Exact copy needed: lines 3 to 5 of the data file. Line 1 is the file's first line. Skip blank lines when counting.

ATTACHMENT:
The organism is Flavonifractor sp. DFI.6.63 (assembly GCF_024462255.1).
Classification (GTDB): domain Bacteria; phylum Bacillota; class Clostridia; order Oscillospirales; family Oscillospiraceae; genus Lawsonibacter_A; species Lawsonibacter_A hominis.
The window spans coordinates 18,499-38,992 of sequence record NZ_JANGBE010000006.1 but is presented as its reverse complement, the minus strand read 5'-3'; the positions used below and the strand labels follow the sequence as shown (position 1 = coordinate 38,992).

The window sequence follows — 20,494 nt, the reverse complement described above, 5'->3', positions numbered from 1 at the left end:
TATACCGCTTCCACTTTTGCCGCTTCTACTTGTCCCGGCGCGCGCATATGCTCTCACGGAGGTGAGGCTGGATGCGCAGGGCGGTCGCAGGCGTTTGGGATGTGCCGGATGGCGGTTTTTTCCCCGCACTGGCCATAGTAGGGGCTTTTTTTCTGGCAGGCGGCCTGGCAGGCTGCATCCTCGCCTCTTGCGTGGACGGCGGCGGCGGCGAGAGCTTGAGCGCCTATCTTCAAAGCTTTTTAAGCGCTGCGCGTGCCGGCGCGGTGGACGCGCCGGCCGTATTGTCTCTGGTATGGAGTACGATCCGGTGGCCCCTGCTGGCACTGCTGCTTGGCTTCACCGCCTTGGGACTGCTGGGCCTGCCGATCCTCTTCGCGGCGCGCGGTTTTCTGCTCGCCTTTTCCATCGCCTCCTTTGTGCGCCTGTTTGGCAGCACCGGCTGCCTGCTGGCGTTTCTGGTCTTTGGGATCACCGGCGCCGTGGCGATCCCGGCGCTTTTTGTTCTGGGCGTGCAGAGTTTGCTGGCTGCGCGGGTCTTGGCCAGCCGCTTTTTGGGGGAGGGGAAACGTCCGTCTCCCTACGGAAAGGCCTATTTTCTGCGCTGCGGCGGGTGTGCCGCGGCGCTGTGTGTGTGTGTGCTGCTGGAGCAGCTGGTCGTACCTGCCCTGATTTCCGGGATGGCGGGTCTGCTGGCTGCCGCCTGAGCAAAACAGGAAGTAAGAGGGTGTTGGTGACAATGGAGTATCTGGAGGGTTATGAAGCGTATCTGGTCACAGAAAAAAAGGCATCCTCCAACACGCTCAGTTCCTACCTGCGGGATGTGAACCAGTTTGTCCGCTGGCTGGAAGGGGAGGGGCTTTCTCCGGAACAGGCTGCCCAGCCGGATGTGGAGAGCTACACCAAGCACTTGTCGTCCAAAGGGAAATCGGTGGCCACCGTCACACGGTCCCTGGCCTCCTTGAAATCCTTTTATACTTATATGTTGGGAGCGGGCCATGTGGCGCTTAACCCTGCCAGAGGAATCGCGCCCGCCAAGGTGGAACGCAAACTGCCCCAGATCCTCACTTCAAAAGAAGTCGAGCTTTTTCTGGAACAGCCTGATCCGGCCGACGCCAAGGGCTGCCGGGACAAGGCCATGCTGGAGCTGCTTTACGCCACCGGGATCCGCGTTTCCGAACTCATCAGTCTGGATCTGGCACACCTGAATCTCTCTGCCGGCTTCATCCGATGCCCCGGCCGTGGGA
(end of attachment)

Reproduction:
The window spans coordinates 18,499-38,992 of sequence record NZ_JANGBE010000006.1 but is presented as its reverse complement, the minus strand read 5'-3'; the positions used below and the strand labels follow the sequence as shown (position 1 = coordinate 38,992).

The window sequence follows — 20,494 nt, the reverse complement described above, 5'->3', positions numbered from 1 at the left end:
TATACCGCTTCCACTTTTGCCGCTTCTACTTGTCCCGGCGCGCGCATATGCTCTCACGGAGGTGAGGCTGGATGCGCAGGGCGGTCGCAGGCGTTTGGGATGTGCCGGATGGCGGTTTTTTCCCCGCACTGGCCATAGTAGGGGCTTTTTTTCTGGCAGGCGGCCTGGCAGGCTGCATCCTCGCCTCTTGCGTGGACGGCGGCGGCGGCGAGAGCTTGAGCGCCTATCTTCAAAGCTTTTTAAGCGCTGCGCGTGCCGGCGCGGTGGACGCGCCGGCCGTATTGTCTCTGGTATGGAGTACGATCCGGTGGCCCCTGCTGGCACTGCTGCTTGGCTTCACCGCCTTGGGACTGCTGGGCCTGCCGATCCTCTTCGCGGCGCGCGGTTTTCTGCTCGCCTTTTCCATCGCCTCCTTTGTGCGCCTGTTTGGCAGCACCGGCTGCCTGCTGGCGTTTCTGGTCTTTGGGATCACCGGCGCCGTGGCGATCCCGGCGCTTTTTGTTCTGGGCGTGCAGAGTTTGCTGGCTGCGCGGGTCTTGGCCAGCCGCTTTTTGGGGGAGGGGAAACGTCCGTCTCCCTACGGAAAGGCCTATTTTCTGCGCTGCGGCGGGTGTGCCGCGGCGCTGTGTGTGTGTGTGCTGCTGGAGCAGCTGGTCGTACCTGCCCTGATTTCCGGGATGGCGGGTCTGCTGGCTGCCGCCTGAGCAAAACAGGAAGTAAGAGGGTGTTGGTGACAATGGAGTATCTGGAGGGTTATGAAGCGTATCTGGTCACAGAAAAAAAGGCATCCTCCAACACGCTCAGTTCCTACCTGCGGGATGTGAACCAGTTTGTCCGCTGGCTGGAAGGGGAGGGGCTTTCTCCGGAACAGGCTGCCCAGCCGGATGTGGAGAGCTACACCAAGCACTTGTCGTCCAAAGGGAAATCGGTGGCCACCGTCACACGGTCCCTGGCCTCCTTGAAATCCTTTTATACTTATATGTTGGGAGCGGGCCATGTGGCGCTTAACCCTGCCAGAGGAATCGCGCCCGCCAAGGTGGAACGCAAACTGCCCCAGATCCTCACTTCAAAAGAAGTCGAGCTTTTTCTGGAACAGCCTGATCCGGCCGACGCCAAGGGCTGCCGGGACAAGGCCATGCTGGAGCTGCTTTACGCCACCGGGATCCGCGTTTCCGAACTCATCAGTCTGGATCTGGCACACCTGAATCTCTCTGCCGGCTTCATCCGATGCCCCGGCCGTGGGA